The Lunar Bow which brilliantly adorns Niagara Falls by moonlight

STORY OF THE LUNAR BOW, ( Which brilliantly adorns Niagara Falls by moonlight),
OR
Origin of the Totem of the Wolf.

FIRST LEGEND.

The tradition of the Lunar Bow, the Manitou's bright path, or the origin of the totem of the wolf, was traced with a scene long remembered at their councils, passing from generation to generation, and still sung by the Indian mothers in their far-off home towards the setting sun--the last foot-hold of the dark sons of the forest on this their native land. On the east side of the Falls of Niagara, before the hallowed waters of the mist fell, on the pale-faced warrior or the sound of the axe had even broken the great stillness of their undisputed soil, the dark shadows of the primeval forest fell only on rock and wigwam.

The red-topped sumach and sweet sassafras grew thick on either side, while ledges of rocks here and there pierced the foliage of the cedar-crowned banks 'round which tumbled and roared the mad waves, leaping like frightened does in wild confusion to their final plunge. The narrow Indian trails, winding around swamps, over hills, and through ravines, were the only paths that led to this their Great Manitou.

The drowsy sultriness of an American summer pervaded this secluded spot, harmonizing with the unceasing roar of the Great Falls. Ever and anon, tall, dark forms might be seen suddenly appearing from the thick foliage of the underbrush, through which their paths with difficulty wound, and silently their painted faces and gayly plumed heads dropped round the big wigwam. Important questions waited the decision of their wisest Sachems, and runners had been sent with wampum to call together distant Chiefs, who, with braves and warriors, as became the dignity of the wampum, answered by their presence quickly and in silence.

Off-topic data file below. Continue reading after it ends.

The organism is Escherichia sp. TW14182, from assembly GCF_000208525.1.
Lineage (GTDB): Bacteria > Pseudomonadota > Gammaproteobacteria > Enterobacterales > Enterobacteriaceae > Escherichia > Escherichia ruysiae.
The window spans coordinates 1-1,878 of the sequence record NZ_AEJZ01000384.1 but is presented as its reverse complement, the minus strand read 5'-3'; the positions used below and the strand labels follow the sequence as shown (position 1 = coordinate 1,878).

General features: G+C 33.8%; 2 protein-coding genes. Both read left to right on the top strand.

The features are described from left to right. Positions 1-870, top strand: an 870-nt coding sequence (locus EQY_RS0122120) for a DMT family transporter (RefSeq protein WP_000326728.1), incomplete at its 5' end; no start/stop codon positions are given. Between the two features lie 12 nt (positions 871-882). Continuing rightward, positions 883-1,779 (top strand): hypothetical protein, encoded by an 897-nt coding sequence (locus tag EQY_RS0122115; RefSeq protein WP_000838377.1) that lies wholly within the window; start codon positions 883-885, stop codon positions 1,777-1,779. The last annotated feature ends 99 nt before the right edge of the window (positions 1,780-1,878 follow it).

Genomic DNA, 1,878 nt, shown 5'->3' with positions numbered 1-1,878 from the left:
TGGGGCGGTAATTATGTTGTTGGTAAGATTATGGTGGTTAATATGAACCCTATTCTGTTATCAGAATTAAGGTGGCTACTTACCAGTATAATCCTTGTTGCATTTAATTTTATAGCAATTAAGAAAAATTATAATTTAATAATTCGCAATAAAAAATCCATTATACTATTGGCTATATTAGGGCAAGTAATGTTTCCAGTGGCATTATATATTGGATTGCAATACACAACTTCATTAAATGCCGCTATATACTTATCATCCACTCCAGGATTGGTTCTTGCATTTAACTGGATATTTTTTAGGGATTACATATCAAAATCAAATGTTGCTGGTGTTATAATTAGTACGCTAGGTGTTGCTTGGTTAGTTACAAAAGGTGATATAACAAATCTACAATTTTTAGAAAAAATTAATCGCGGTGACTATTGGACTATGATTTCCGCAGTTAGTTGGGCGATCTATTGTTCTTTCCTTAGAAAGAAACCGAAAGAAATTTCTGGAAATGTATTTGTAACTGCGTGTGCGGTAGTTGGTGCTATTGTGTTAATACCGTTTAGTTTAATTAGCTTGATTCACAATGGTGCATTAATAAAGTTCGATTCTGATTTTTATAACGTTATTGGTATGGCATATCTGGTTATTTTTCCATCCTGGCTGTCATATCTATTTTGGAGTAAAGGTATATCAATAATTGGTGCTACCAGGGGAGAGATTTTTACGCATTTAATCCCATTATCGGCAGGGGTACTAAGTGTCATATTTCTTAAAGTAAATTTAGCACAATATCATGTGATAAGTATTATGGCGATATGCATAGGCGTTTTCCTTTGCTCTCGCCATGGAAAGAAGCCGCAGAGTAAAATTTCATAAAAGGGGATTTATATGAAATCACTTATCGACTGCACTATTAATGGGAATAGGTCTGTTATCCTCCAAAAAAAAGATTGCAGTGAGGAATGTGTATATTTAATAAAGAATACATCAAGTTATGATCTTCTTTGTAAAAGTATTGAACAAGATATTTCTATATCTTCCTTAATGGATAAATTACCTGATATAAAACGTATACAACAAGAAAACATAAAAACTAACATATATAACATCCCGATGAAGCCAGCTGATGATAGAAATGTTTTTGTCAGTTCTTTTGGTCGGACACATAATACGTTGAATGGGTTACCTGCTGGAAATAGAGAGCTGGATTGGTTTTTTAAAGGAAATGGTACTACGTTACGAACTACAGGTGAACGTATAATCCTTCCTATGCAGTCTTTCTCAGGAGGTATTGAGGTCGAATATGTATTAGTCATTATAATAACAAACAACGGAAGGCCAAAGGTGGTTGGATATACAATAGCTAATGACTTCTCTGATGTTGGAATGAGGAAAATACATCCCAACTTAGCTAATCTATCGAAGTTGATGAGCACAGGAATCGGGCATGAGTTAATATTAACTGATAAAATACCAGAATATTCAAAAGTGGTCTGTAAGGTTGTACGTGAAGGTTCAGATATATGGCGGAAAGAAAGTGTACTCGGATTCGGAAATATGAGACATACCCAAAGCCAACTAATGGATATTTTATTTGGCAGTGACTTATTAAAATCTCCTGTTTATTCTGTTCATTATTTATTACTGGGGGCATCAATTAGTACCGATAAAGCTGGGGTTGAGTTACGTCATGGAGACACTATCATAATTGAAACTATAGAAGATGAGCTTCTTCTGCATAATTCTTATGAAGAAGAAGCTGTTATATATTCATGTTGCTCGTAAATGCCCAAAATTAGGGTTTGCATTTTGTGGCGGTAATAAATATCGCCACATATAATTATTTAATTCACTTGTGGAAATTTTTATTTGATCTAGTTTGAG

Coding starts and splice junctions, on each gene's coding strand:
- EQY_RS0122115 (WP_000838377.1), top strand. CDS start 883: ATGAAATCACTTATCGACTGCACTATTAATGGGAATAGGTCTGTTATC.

Near the brink of the Falls, beneath an aged pine, reclined a well- guarded, sorrowful, but haughty band. Their fine symmetry, noble height, and free carriage, were especially attractive. They were all young warriors, whose white paint presented emblems of peace: their plumes were from the beautiful white crane of the sunny forest, which designated the southern land from whence they came.

A gleam of pride flashed across their dark faces, while their attitudes bespoke both defiance and despair. A tall, stately looking youth appeared to command from these few the deference due a Chief. He was leaning against the old tree, looking for the first time on the great sheet of falling waters, where soon himself and followers would probably end their tortures by a welcome leap. Their noble bearing had attracted the eye of the Sachem's daughter, the Gentle Fawn; she, with a few young Indian girls, half hid among the whortleberry bushes growing luxuriantly around the smaller wigwams of the camp, were dividing their attention between the stately captives and weaving the gaudy wampums to be bestowed, with the shy little weavers themselves, upon such young braves as should be deemed worthy by the great council. Their stolen glances of admiration and pity, however, were intercepted by the young brave who brought home and so suspiciously guarded the prisoners. He was a fierce, wicked savage, with repulsive, glistening eyes, evincing a cunning, revengeful disposition.